Maybe his perspective has come with age, and a good, hard look in the mirror. His first three trips to the postseason, Irving helped LeBron James make three consecutive trips to the Finals. Over five years in Boston and Brooklyn, he never made it back to this conference finals stage until Saturday night. “I took it for granted,” Irving said. He’s 32 now, eight years older than Dončić — the same seniority James offered Irving when they first teamed with the Cavaliers. For this Dallas duo, their partnership has seemed to stand on growth as much as their common gifts. “A big word that we both can agree on is maturity,” Irving said.

They play, and seem, so aligned in this moment. When they’re both asked what the other means to them as a brother and a teammate, Dončić leaned forward into his microphone before Irving had a chance to speak. This time, he wanted to talk first. “Yeah, because you give the long speeches,” Dončić teased. Indeed, these two approach these media obligations quite differently. Irving is keen on grabbing the mic and unwinding poetic monologues; Dončić traditionally brief, hunched over, grunting through it all. This night, Dončić was as jovial and candid as we may have ever seen him — in large part due to the man sitting to his left. “When [Irving] came, nothing but supportive of everything I did,” Dončić said. “He helped me mature a lot. I realized to see the game in a different way.”

Two mountains loom around this exciting corner. One is a 7-foot, three-time MVP, and the reigning Denver Nuggets. The other, a supersized frontline of Karl-Anthony Towns, Rudy Gobert and Sixth Man of the Year Naz Reid that supports the ascending Anthony Edwards. Whether it’s Nikola Jokić or the Minnesota Timberwolves the Mavericks will face after their Game 7 on Sunday, Dallas will play its first two games of the conference finals on the road. That was the same task for the Mavericks to overcome the top-seeded Thunder, and it’s one Dallas needs to repeat if the franchise is going to reclaim the trophy Kidd, as a player, helped Dirk Nowitzki procure in 2011.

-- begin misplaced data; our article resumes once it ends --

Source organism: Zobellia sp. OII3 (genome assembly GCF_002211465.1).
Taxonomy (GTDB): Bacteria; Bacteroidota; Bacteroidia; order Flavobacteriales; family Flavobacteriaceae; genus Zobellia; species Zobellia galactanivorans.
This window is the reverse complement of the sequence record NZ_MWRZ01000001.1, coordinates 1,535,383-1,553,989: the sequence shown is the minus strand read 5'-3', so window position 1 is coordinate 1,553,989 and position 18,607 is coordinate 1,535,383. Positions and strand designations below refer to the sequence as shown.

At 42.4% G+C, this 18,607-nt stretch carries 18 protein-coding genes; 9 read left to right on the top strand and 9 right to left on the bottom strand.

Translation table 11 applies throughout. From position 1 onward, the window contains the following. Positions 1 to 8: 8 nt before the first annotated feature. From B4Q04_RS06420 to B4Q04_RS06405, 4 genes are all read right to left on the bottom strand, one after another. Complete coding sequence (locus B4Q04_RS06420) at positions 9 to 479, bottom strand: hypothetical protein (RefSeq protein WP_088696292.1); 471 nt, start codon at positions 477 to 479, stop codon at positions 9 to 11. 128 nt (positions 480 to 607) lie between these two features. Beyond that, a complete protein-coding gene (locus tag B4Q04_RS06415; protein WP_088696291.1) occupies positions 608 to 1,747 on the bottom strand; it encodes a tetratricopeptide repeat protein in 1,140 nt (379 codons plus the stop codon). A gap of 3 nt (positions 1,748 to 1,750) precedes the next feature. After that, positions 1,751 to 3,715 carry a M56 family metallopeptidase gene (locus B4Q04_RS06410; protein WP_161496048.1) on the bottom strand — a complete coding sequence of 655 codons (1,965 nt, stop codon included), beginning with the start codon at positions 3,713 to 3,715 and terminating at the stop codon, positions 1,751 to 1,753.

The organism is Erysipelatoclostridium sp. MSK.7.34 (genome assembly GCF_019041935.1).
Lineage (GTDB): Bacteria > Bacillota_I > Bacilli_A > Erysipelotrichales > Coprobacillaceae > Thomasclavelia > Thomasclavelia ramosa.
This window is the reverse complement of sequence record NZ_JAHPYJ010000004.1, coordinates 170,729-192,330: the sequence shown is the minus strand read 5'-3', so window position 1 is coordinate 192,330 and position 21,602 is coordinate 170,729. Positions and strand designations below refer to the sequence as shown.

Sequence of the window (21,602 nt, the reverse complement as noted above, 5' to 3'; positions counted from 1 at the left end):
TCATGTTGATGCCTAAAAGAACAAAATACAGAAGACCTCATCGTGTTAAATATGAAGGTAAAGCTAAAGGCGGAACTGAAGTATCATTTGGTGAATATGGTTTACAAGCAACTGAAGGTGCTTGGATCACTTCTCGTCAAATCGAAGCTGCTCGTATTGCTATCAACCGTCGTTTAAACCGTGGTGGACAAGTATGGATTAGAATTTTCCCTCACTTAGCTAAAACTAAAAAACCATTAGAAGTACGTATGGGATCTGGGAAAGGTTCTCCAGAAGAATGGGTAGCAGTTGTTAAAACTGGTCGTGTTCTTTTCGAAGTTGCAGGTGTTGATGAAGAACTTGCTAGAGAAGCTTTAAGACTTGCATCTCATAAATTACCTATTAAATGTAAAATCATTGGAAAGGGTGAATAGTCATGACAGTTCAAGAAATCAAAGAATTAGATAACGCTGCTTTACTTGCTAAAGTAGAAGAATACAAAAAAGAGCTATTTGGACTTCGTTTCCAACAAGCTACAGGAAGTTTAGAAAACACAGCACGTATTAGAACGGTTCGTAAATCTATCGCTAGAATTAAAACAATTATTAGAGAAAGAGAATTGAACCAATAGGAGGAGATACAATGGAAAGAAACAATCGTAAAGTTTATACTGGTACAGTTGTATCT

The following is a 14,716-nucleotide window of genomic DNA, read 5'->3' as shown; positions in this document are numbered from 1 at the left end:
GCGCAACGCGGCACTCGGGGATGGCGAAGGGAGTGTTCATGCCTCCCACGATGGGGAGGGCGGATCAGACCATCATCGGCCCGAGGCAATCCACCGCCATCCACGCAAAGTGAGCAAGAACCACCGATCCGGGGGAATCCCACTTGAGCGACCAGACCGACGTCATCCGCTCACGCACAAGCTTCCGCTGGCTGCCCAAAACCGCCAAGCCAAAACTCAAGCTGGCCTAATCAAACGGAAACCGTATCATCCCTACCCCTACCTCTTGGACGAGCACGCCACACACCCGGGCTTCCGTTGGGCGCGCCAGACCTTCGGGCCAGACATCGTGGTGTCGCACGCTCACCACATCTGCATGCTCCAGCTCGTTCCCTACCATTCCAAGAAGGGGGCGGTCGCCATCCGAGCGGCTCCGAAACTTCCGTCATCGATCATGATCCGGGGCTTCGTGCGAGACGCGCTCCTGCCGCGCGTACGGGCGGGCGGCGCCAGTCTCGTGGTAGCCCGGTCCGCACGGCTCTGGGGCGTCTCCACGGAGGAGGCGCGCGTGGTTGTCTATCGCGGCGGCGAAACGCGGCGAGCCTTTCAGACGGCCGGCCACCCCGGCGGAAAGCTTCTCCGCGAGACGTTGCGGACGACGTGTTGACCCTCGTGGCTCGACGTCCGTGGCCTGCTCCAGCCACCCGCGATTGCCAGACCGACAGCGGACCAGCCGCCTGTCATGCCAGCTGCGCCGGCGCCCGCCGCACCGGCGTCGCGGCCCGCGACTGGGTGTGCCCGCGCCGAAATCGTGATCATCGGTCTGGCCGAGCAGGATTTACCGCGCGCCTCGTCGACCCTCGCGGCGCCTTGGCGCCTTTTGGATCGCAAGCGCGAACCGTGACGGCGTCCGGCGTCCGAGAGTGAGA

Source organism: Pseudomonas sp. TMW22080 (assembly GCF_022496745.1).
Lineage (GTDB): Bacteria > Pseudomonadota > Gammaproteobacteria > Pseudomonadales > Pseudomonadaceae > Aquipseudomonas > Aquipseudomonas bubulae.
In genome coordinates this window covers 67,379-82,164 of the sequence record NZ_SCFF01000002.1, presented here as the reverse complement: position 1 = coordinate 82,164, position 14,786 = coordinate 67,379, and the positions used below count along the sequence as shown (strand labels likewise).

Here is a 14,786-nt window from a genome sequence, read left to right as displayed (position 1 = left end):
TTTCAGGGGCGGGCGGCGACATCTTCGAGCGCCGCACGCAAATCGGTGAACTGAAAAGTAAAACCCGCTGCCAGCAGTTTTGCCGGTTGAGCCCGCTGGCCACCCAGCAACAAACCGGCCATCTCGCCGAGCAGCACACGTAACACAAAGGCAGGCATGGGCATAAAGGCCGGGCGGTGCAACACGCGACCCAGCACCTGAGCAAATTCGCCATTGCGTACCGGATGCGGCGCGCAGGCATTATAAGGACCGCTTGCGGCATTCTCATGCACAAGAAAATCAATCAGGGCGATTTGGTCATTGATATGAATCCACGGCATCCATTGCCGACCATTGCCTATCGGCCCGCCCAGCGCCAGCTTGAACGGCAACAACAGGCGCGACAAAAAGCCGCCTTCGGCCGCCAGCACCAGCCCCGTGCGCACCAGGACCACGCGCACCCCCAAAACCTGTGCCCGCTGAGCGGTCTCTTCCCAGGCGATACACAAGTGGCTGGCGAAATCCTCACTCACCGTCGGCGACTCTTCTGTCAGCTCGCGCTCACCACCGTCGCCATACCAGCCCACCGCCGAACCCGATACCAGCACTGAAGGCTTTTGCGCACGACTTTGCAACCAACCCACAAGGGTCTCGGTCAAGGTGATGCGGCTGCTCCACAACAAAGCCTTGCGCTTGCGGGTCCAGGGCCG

They have as real of a chance as any team left standing. This is not the plucky group Dončić brought to this stage in 2022. “Now he has a veteran next to him, a few veterans next to him,” Irving said. “It’s a different run.” One that would be far more daunting than the last as well. Irving himself called this win against Oklahoma City the hardest series of his career. Dallas staffers sighed some relief as much as they experienced euphoria at outlasting such a dangerous Thunder team. Shai Gilegous-Alexander poured in a masterful 36 points from all over the floor. OKC left no impression short of being a worthy adversary to the West’s giants of today, with rival personnel across the NBA acknowledging these Thunder are going to have something to say about who represents this conference in the Finals for the next decade.

Irving does not have that long, but Dallas has now. The Mavericks deserve an outside confidence they’ll find further reinforcements to keep this roster up to speed at every turn, even if it’s right before training camp, like how Dallas scooped another postseason hero, Derrick Jones Jr., this past August. (Jones punished OKC’s soft defense against him with four 3-pointers and 22 points in Game 6). Ask Dončić, and this is only Dallas’ beginning.

“This group has been together for like five months,” Dončić said. “We’re capable of more and more, I think. Just big-time trades, big-time adjustments, and just … keep bringing them.”